Here in Romans 9, Paul’s heart aches for his people, the Jews, because they pursued (and continue to pursue) righteousness through works, as if it could be attained by such, and thus have discluded themselves from God’s mercy. They claim and believe to be safe, simply because they are descendants of Israel. However, they are not children of Israel because of their lack of faith in Christ (just as Jesus argued with the Jews about Abraham’s children).

One of the questions raised, however, is, for example, if Pharaoh’s heart was hardened by God, and therefore condemned, then why is he still to be blamed, since his disobedience and unyielding was not his doing, but that of God? It is a good question, and one that I have been asked before, even today (a sign that it still has yet to be answered, or that people still wonder it…and/or use it to judge God), and Paul’s answer “Who are you to question God’s intentions?” shows that he understood this as their reason for asking, too.

But if you or I answered like that today, then it first needs to be remembered that those asking today couldn’t care less about righteousness. They’re asking for the sake of their final destination: Heaven or Hell.

To be honest, I think it’s a good question, for if the only reason you’re evil is because God made you so in order that He may be glorified, then why should you still have to go to Hell? Why not Heaven, since you were used for His purpose and because your actions were not your own?

So let me try to take a stab at this:

First of all, sin is sin. If you commit sin, don’t repent, and don’t turn from it and towards God, then you’re at fault for sin. Secondly, there are some things (and many things about God) that we can never understand. But most of all, we have to realize that often times when such a question is asked, it is most often not by people freaking out because of their lack of hope, but because they are either trying to stump the Evangelist, get away with sinning themselves, or judge God (and by Paul’s response, I’m guessing it to be the latter). So I think I’ll take this back to what Jesus told Simon (Peter) when asked what will happen to John (paraphrased): “What’s it to you what happens to him? YOU follow me.”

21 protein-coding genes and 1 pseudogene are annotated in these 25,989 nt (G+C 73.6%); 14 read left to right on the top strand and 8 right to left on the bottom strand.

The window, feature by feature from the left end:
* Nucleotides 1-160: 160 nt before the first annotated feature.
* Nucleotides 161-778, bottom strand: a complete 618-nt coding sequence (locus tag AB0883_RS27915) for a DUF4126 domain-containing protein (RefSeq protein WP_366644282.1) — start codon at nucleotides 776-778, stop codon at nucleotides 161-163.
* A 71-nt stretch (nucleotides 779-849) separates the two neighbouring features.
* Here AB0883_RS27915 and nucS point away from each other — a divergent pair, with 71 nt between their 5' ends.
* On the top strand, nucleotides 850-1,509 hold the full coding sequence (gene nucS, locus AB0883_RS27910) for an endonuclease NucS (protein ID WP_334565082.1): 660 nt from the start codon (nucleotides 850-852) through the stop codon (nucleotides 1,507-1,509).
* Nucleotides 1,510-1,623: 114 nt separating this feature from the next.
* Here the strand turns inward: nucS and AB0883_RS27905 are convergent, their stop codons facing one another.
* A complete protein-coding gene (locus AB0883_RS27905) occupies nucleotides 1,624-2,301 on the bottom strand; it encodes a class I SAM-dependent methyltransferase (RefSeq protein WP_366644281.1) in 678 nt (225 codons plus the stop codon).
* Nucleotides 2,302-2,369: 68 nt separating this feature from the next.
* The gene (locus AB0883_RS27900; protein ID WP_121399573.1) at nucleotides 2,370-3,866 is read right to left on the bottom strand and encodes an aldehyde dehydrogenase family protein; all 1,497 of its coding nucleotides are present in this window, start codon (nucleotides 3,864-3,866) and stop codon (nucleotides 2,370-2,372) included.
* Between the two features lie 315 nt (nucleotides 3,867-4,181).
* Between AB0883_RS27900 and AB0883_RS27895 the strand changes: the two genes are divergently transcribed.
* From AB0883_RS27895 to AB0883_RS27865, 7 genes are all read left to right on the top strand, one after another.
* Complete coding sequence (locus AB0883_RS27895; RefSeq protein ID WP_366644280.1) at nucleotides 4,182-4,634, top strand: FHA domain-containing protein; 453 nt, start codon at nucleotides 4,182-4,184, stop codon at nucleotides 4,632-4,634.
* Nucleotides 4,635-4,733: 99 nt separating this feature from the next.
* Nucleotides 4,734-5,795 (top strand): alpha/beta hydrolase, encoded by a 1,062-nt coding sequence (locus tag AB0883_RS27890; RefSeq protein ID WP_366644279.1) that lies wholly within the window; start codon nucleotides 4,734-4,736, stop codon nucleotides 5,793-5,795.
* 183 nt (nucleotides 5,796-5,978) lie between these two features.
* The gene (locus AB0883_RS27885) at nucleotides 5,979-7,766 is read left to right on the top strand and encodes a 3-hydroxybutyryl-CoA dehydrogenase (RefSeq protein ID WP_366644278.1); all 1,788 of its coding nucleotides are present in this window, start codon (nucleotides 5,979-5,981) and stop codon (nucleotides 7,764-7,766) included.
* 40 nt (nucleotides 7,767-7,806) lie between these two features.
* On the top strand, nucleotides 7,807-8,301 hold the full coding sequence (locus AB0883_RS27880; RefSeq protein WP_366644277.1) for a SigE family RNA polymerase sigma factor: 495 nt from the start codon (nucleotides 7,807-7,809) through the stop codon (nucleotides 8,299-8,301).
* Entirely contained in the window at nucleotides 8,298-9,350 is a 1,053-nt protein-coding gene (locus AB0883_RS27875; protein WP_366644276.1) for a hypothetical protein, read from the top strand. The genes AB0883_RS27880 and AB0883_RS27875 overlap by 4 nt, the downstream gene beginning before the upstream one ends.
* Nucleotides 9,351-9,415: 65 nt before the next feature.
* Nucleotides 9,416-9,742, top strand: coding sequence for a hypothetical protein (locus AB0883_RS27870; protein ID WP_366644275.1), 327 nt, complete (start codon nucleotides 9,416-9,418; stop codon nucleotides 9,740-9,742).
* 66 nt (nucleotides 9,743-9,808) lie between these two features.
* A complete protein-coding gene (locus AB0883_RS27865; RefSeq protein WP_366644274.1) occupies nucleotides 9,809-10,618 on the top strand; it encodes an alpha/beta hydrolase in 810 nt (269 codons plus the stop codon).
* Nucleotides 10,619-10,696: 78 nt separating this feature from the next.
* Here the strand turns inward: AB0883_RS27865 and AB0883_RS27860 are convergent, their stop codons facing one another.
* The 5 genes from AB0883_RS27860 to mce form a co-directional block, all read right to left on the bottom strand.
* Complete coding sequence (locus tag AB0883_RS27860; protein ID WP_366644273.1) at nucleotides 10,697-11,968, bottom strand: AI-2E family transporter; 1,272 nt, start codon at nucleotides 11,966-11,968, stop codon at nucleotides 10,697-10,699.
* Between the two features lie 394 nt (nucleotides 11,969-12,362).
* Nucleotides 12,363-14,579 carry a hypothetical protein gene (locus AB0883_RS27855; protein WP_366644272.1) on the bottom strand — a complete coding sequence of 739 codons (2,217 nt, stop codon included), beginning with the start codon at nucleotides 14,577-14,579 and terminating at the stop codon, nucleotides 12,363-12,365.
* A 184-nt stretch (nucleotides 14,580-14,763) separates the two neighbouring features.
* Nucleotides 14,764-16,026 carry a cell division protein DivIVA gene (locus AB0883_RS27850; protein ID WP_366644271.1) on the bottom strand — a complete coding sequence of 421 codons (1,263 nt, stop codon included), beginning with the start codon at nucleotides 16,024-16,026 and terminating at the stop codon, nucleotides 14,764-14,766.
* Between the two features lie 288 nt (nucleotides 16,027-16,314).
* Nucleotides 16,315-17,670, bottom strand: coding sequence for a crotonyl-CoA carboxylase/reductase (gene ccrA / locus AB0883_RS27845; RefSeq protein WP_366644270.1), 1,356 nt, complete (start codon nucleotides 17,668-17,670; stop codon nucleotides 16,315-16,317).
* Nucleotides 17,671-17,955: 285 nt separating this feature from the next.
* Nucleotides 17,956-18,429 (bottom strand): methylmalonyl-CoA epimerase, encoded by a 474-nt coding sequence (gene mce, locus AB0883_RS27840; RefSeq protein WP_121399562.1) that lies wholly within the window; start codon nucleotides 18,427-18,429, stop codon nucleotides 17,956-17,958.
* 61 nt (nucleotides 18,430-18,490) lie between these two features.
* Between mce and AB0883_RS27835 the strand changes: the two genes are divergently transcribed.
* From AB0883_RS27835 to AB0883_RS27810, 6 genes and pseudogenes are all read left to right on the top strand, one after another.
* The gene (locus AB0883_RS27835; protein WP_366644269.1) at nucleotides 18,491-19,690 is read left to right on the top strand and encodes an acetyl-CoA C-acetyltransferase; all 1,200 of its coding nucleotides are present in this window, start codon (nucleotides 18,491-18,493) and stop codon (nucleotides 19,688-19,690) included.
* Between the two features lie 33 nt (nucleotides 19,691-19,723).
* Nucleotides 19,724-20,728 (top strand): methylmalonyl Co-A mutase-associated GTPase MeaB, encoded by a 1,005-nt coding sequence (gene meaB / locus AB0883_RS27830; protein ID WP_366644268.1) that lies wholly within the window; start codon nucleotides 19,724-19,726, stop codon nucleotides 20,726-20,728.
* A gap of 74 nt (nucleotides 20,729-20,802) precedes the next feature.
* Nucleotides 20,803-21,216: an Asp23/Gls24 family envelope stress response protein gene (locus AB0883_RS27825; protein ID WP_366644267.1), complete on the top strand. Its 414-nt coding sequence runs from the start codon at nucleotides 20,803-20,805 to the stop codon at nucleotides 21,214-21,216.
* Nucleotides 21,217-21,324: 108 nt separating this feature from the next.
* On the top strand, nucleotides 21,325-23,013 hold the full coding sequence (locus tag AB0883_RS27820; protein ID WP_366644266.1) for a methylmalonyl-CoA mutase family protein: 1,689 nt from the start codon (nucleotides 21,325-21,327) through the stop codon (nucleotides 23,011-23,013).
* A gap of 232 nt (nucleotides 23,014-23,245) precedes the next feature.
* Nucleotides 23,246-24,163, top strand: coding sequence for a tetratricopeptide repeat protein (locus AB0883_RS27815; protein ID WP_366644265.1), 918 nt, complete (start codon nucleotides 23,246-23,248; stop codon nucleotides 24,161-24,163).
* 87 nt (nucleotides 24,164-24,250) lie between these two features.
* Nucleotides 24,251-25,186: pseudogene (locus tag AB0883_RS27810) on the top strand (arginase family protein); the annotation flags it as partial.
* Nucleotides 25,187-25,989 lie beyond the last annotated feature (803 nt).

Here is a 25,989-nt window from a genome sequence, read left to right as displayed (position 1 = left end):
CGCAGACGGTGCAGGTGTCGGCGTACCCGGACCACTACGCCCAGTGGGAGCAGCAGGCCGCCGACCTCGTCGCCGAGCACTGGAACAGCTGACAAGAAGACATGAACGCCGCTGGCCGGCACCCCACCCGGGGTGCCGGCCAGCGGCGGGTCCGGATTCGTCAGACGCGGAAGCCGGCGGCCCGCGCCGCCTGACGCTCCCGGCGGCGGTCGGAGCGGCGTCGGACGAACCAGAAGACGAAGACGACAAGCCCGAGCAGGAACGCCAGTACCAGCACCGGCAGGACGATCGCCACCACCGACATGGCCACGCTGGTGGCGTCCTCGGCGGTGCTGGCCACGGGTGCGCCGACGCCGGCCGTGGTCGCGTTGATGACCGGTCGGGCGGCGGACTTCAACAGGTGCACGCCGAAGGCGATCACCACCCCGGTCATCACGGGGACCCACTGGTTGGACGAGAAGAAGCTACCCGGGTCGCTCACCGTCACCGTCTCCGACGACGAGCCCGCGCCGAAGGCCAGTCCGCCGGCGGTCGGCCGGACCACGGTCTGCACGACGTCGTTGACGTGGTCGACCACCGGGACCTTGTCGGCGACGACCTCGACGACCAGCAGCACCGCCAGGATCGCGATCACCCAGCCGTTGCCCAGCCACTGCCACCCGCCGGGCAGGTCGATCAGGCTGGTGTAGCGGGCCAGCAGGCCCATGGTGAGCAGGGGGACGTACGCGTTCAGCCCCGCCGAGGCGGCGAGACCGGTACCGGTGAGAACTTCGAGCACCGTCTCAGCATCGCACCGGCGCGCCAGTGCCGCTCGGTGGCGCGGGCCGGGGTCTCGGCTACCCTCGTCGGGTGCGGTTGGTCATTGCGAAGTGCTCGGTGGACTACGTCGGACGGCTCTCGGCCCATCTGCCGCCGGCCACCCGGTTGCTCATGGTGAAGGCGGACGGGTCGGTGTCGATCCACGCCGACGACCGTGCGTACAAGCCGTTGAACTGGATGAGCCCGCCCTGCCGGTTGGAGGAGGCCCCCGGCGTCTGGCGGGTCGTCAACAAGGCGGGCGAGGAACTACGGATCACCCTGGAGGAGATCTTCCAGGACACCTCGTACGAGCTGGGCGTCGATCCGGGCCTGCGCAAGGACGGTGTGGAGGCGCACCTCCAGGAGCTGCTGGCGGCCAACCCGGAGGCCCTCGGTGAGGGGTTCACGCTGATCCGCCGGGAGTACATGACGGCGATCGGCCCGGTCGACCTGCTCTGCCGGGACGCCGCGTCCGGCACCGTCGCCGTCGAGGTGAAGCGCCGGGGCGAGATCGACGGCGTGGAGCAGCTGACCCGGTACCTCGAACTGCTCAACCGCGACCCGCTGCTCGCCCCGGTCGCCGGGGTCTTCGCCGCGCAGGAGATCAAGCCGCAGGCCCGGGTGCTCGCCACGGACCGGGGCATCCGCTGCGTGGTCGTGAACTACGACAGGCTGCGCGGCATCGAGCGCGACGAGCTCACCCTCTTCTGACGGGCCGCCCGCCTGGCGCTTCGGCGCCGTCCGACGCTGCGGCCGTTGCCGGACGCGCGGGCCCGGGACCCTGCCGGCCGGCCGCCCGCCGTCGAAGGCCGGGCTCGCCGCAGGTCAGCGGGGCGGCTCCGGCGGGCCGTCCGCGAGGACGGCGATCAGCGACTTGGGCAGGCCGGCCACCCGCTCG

In other words, instead of trying to figure out what happens to others (in the past, future or present) after this life, make sure that your ‘house is in order’. Make sure you remain solid in your faith in, and relationship with, Christ. Deny yourself completely, take up your cross and follow Jesus. If others listen to your message about Jesus, then good, keep following Christ closely. If they reject your message, then shake the dust off your feet and move on…and keep following Christ closely.

We need to remember that just as it’s not our job to make converts (Matthew 28:19), it’s also not our job to know what will happen to other such people, nor is it our right to question what God does with whom. “What’s it to you what happens to them? Follow Christ closely, make disciples and baptize them.” This may be similar to Paul’s answer, I understand. But if God could be fully comprehended, then He couldn’t be God. So instead of trying to figure God out and/or judging His actions, recognize Him as God and trust that there are many things about God you don’t/can’t understand (such as His grace to those of us who don’t deserve it).

1 Comment

  1. In Exodus 9, Pharaoh hardened his own heart during the first five plagues, but starting with the sixth plague, the Lord hardened Pharaoh’s heart, so I think in that Romans 1 way, due to Pharaoh’s disobedience, the Lord abandoned Pharaoh to do whatever shameful things his own hardened heart desired. Also, I agree, Pastor Andy, that whether people accept or reject the gospel message that we are called to be messengers of, we must remain strong in our faith and relationship with our Lord Jesus. Jesus says in John 14:15–“If you love me, keep my commands”.